Newtonian approximation in cosmology

In Peeble's "Large scale structure of the Universe" the Newtonian approximation in cosmology is examined by looking at a transformation that makes the metric locally Minkowski. On pg 38 it is stated that

To make $g_{ij,kl}=0$, we would add 10$\times$10 equations for a total of 150 to be satisfied by the choice of 56+80=136 transformations.

The 56 is explained a couple of lines earlier but I am having trouble seeing where the 80 comes from. I would very much appreciate any help with how to derive that an additional 80 transformations are needed in the above quote.

During coordinate transformation $x^i(y^j)$ the change of components of metric is expressed through first derivatives $\frac{\partial x^i}{\partial y^j}$, first derivatives of metric $g_{ij,k}$ will contain the second derivatives of $x^i$, while expression for the second metric derivatives will contain the third derivatives of $x^i$.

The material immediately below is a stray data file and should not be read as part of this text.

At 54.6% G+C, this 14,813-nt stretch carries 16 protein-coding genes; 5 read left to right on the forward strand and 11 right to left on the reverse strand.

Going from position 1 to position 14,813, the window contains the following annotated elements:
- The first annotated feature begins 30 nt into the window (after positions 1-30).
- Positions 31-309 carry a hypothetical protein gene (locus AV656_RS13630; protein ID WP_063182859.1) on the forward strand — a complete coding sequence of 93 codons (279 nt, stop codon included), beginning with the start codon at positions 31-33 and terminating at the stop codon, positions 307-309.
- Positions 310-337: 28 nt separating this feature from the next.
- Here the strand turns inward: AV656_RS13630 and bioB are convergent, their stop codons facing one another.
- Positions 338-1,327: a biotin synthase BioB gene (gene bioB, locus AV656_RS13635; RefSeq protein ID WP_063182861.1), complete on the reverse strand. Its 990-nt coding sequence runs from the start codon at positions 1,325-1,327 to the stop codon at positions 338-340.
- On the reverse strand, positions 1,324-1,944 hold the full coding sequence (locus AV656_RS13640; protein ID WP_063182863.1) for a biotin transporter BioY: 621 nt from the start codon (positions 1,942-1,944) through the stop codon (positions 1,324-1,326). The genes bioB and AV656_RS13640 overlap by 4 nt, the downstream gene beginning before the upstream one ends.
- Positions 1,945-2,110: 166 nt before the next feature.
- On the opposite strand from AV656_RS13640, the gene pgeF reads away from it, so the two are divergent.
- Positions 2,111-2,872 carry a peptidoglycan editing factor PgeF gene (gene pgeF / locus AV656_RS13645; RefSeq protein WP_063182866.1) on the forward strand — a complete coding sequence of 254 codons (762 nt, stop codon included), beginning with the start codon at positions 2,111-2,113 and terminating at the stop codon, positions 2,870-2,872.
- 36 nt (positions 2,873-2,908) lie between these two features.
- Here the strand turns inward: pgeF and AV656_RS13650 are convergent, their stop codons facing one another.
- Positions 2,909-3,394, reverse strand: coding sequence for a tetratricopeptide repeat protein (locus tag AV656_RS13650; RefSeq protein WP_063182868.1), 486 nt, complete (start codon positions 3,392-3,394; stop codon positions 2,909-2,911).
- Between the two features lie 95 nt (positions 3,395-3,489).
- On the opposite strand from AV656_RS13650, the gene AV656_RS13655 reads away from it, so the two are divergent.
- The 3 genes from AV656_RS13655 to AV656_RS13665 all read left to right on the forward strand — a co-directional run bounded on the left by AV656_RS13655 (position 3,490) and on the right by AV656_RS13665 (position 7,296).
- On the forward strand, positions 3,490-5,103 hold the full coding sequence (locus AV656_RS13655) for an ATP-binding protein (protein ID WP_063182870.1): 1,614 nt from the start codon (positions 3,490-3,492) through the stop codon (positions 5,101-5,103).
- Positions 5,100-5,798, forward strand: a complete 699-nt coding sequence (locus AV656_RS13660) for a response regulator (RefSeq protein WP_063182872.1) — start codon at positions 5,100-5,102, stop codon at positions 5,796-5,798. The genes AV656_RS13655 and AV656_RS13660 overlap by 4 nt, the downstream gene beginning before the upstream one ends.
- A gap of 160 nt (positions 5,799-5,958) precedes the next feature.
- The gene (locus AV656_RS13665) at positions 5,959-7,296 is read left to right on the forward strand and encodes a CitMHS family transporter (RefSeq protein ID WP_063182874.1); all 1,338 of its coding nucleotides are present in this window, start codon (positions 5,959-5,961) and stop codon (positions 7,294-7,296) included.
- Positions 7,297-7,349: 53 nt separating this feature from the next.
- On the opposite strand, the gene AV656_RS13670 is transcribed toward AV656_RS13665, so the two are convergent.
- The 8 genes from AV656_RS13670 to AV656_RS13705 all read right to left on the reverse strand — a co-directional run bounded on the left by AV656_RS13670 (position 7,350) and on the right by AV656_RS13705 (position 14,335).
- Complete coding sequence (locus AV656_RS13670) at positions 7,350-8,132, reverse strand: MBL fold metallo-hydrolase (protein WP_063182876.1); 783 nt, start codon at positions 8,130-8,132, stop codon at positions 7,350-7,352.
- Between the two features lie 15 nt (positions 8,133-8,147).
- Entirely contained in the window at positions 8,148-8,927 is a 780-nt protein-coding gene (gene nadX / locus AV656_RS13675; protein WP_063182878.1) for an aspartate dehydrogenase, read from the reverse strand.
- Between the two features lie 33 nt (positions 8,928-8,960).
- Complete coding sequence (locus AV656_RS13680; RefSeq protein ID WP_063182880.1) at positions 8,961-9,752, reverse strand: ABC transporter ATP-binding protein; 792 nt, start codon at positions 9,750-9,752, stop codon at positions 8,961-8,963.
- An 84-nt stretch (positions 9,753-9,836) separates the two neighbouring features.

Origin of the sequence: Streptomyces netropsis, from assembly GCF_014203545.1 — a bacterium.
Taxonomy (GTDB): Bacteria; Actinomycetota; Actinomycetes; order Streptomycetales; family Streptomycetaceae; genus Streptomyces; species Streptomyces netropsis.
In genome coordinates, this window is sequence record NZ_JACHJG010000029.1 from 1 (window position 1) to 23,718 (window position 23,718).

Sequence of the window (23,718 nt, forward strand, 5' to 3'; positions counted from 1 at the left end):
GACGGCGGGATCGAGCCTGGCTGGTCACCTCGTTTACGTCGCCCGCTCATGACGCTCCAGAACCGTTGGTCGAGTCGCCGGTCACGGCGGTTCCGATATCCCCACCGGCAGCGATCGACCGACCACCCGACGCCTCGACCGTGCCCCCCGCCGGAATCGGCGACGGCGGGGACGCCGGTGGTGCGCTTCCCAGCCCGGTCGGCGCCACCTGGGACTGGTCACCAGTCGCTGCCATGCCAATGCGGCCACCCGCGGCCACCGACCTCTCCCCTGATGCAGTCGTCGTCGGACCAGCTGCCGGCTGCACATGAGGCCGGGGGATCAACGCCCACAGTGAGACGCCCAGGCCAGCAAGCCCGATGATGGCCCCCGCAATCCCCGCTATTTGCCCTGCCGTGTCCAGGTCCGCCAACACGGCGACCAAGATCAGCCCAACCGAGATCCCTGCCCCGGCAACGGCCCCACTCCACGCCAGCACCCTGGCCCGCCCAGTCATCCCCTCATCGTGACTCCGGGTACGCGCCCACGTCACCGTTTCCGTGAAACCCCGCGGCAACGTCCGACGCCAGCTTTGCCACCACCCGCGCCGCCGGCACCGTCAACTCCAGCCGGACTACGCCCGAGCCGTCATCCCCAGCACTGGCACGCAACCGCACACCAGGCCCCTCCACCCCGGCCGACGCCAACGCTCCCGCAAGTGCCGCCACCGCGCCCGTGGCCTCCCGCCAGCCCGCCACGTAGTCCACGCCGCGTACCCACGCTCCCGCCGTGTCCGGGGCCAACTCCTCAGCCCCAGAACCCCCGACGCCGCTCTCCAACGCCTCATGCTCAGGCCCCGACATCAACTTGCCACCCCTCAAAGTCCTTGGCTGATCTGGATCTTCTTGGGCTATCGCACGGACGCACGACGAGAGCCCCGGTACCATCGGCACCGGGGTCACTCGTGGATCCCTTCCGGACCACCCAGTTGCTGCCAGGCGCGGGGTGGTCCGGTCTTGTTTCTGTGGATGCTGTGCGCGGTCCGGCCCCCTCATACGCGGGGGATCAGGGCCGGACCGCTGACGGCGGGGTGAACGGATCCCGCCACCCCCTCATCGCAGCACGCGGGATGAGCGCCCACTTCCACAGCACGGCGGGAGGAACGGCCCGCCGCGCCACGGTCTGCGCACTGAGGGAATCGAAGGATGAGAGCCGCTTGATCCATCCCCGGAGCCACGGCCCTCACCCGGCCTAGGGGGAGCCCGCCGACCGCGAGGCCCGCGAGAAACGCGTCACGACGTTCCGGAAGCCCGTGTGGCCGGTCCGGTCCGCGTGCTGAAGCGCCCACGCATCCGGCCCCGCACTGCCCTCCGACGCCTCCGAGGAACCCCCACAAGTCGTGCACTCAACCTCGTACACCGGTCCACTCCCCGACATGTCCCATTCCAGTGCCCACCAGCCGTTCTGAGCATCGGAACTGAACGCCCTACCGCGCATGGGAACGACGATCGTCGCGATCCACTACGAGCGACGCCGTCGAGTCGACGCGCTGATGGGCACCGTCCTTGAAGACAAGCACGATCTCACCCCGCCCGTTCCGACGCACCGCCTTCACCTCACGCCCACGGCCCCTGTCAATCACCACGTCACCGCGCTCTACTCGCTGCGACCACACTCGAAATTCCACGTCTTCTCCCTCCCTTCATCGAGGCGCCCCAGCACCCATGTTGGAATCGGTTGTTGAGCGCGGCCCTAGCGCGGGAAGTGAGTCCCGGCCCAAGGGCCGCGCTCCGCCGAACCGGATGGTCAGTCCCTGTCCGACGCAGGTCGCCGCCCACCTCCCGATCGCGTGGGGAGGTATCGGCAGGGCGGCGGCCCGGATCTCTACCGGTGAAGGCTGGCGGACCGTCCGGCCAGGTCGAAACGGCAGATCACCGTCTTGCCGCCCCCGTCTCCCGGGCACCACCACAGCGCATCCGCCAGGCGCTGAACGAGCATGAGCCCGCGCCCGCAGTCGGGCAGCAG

So, 80 is the number of third derivatives $$\frac{\partial ^3 x^i}{\partial y^j \partial y^k \partial y^l}$$ involved in varying the second derivatives of metric $g_{ij,kl}$ during coordinate transformations $x^i(y^j)$.
It is composed as $80 = 4 \times 20$, where 4 is the number of values for index $i$ in numerator, while 20 is the number of unordered triples $\{j,k,l\}$ of indices in denominator. In turn $20=4+4\times 3 + 4$, first term is the number of triples with all indices identical, second -- with two identical indices and third with all three indices distinct.
So, by choosing coordinate transformation $x^i(y^j)$ we could make the metric locally Minkowskian ($g_{ij}(x^i_0)=\eta_{ij}$) and also turn the first derivatives of metric to zero ($g_{ij,k}=0$). However we cannot generally also turn second derivatives to zero.